Thursday, June 12, 2008

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South Africa
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The Cape Floristic Region is a Mediterranean-type ecosystem unique to the southwest tip of Africa. It has the greatest concentration of plant species in the world outside of tropical ecosystems, with 6 210 of its 9 000 species occurring nowhere else in the world. Although the region is relatively small, its plant biodiversity is the richest per unit area on Earth, prompting its designation as a biodiversity hotspot.

The characteristic and most widespread type of vegetation in the Cape Floristic Region is fynbos, an Afrikaans word that translates as "fine bush." Covering some 46 000 square kilometres, fynbos is a shrubland comprising hard-leafed, evergreen, fire-adapted shrubs. Fynbos covers half of the surface area and accounts for 80 per cent of the plant varieties of the Cape Floristic Region.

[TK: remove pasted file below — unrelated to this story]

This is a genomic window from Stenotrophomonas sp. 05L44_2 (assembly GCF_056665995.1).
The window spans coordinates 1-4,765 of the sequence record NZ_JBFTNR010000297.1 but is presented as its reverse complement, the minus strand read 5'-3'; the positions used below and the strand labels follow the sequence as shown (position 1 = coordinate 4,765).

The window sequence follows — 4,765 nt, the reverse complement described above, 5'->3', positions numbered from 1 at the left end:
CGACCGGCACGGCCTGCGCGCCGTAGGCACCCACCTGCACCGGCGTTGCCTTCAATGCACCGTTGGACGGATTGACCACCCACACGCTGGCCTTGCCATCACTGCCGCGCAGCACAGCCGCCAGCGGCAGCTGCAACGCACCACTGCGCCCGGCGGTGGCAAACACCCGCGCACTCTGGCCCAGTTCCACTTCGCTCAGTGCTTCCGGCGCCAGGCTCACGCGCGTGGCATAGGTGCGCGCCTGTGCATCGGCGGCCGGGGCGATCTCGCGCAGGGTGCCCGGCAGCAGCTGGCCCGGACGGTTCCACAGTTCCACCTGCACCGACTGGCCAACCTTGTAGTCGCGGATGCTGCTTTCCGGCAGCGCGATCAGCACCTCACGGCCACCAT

The 1978 image shows large, relatively intact areas of native fynbos vegetation. Over subsequent decades, however, large tracts of fynbos have been cleared for agriculture or lost to urban expansion around Cape Town. The 2007 image shows how roads, urban development, and agriculture have overtaken much of the area.

Fynbos areas are also threatened by invasive alien species, particularly wattle and acacia species from Australia, as well as pine plantations. Many fynbos species have gone extinct, and more than 1 000 are endangered. Their conservation is a priority, and reserves have been established in many areas.
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